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Gently Bring the Bit To Bear by Kenaz

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Written for golden_archer, Slashfest 2006.

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Beta: Lady E
Below the mist that drifted down from the mountains and settled over the foothills, the Folde was at peace, the silence in the lowlands interrupted only now and then by the hollow cry of crows and the crystalline creak of frost-stiffened grass bending under Éomer's boot soles.

He blew across his hands to warm them, but it did little good; beneath his cloak and skins he was chilled to the bone. He gazed up at the lightening sky, wishing the sun would hasten its ascent and drive the bite from the air, and yet he wished it would not rise too swiftly, not until his hands were full of more than just an empty bridle.

Over the rise of the hill, grazing alone and far from his herd-mates, Éomer saw what he had come for: the horse he planned to make his own. He was a grey stallion dappled dark like a thundercloud, with mane and tail the color of steel, seventeen hands if he were an inch. Éomer had spent three seasons watching him fly over the grasslands beneath the White Mountains, his long neck stretching and arching as he ran, and had seen him stop dead on some hillock or other and turn to face Edoras, posing proud as a king with his head erect and his tail flowing behind him like a pennant.

With fifteen winters behind him, it was time he had a proper mount. Riding was almost as innate to Éomer as walking; his father, Béma keep his soul, had placed him in his saddle and galloped with him over the length and breadth of the Mark before he could even speak his own name. He had felt the wind in his face and the movement of the horse beneath him and knew it was his rightful place. His father had taught him how to break a colt, as well; all the men of Rohan learned those skills of kindness and discipline else they would not dare name themselves Horselords. But this was no colt he tracked now, and the open grassland no paddock.

Had it been a colt he desired, he could have had his pick from the crop of foals that would drop come spring, selectively bred from his uncle's hardiest stock. But what good was weanling that could not be ridden for years to come, or that despite all breeding and training might prove too late unsound for battle? What Éomer wanted was a warrior's horse, a destrier that could stride bravely at the fore, hooves striking sparks against the stones. After all, was he not sister-son to Théoden King? Through his mother's blood he traced his line to the first of the Éothed, and to Eorl himself, who claimed wergild of Felaróf. It was his birthright to ride a Meara. The Mearas, however, would not suffer themselves to be stabled like ordinary mounts, but roamed the grasslands as it pleased them, and it was no simple matter of ambling up beside one and tossing a saddle on its back. They were hard and prideful creatures, their noble bearing matched by fiery temperament.

Twice, Éomer had approached the big grey, moving as slowly as he could though he longed to charge forward and grab hold of a fistful of that smoky mane, and twice the stallion tolerated his presence. Yet both times he made to slip the reins over his head, the horse had reared and kicked, great plumes of angry breath bursting from flared nostrils, and bolted further afield.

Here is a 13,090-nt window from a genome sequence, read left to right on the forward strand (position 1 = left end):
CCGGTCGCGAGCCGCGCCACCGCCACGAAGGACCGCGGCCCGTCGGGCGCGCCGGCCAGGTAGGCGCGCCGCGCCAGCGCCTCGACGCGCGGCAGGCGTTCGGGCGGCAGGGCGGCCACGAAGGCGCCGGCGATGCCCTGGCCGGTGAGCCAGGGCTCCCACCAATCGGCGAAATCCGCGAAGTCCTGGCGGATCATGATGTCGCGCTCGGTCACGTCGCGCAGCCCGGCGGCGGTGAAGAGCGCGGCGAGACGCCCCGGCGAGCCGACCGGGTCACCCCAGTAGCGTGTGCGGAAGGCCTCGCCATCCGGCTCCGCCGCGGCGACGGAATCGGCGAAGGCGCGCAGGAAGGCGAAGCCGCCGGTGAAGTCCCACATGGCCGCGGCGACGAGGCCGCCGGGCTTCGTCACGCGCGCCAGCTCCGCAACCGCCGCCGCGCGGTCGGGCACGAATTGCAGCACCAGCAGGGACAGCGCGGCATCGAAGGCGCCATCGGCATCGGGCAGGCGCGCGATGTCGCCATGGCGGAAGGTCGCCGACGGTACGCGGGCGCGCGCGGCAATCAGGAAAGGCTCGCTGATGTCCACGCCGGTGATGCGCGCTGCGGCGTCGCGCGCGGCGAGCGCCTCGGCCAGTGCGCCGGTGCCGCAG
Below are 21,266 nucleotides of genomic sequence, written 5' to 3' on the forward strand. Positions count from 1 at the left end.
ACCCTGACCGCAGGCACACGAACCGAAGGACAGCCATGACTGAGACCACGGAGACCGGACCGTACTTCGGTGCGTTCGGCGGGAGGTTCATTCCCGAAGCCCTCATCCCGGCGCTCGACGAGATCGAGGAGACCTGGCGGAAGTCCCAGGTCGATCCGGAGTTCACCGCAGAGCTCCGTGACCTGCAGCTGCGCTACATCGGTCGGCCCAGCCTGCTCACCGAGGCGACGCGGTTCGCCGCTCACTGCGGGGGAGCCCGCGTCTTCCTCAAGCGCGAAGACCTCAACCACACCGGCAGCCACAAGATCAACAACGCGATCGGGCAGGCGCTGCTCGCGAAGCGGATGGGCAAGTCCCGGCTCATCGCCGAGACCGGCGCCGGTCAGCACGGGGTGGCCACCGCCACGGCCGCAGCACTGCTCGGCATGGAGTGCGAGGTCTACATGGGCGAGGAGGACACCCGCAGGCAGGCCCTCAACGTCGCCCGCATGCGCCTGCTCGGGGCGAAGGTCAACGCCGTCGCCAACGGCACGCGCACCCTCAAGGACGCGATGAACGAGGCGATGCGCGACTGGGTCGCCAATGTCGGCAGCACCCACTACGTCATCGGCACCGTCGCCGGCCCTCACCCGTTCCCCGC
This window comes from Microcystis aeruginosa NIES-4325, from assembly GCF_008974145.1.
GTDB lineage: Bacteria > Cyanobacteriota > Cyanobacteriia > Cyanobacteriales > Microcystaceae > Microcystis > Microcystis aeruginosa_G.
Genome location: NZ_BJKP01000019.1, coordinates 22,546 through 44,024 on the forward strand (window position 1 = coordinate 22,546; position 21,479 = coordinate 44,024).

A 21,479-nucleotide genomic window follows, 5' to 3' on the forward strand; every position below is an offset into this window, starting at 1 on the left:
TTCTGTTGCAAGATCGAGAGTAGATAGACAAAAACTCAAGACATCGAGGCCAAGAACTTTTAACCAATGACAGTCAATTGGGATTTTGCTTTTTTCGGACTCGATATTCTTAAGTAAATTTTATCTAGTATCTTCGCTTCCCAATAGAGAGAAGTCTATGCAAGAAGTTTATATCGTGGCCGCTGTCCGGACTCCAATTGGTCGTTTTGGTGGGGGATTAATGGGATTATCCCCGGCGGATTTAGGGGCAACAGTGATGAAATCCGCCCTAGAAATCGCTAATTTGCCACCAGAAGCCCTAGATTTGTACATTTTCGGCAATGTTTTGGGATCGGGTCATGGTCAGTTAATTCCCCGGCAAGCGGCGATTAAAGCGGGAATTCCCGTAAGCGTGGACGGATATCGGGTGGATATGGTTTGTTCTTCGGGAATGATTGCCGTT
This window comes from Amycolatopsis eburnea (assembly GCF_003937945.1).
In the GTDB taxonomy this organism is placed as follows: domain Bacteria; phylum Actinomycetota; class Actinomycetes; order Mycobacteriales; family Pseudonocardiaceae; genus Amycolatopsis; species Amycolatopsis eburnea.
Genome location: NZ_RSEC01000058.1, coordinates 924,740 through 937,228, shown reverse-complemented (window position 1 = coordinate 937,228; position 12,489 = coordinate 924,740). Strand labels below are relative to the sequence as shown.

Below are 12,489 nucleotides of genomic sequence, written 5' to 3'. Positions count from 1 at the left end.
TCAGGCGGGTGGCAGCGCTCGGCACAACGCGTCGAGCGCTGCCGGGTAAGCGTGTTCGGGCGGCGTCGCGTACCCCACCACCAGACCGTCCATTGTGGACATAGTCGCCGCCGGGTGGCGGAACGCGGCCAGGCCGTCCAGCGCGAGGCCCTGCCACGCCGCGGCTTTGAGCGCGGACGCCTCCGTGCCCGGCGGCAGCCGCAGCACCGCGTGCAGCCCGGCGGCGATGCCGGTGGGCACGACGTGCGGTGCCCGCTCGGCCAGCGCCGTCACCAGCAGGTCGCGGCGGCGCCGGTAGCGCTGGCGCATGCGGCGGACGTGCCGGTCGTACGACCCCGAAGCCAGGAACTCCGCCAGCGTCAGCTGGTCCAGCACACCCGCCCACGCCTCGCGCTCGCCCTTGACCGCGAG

Éomer had passed a fair bit of time standing still as a hare, listening to the susurrations of the wind in the tall grass while the horse returned to his grazing. He drew up again, slowly, patiently, but this time the horse did not indifferently await his approach. He dropped his head and charged like a bull, ears pinned flat, and Éomer barely had time to leap out of harm's way, his heart simultaneously leaping to his throat.

When he regained his breath and what remained of his pride, he found that he was no longer alone on this cursed morning. From out of the foothills a man was making his way slowly overland. He was no peddler, no tradesman, for he had no caravan, nor even any pack upon his back. He was alone and traveled on foot, which in itself was unusual. He appeared to carry no sword, but there was a dagger and a rope at his waist. Éomer rued that he had not carried his spear, but only a hunting knife, and his fingers stretched to dance across the hilt, finding courage in its presence.

"He does not like to be commanded," the man called to him, and his Westron sounded strange to Éomer's ears, though no accent could disguise the amusement in his voice, and Éomer was loath that his failed attempt had been marked by some outlander who now mocked him on his own soil.

"Name yourself, stranger," he demanded, his voice breaking slightly with the force of his words. He inwardly cursed that he still sounded like the boy he was rather than the man he was impatient to become. He stretched to his full height, which fell far short of the other man's. "You trespass on the Riddermark."

The stranger threw back his hood as he came close and Éomer could not help but gasp, for he revealed himself as no Man at all. The luminous skin and peaked ears were not of mortal make; this was an Elf before him. Éomer's fingers tightened around the grip of his dagger. He knew there were Elves in the forest on the far side of the Entwood, but he had only heard the legend and lore and never chanced upon one in the flesh.

"I am called Haldir," the Elf said, "and I hail from Lothlorien, what you call the Dwimordene. I mean no trespass; I am returning from a long sojourn in the South and must cross your land to reach my home. And who are you, rochon neth?"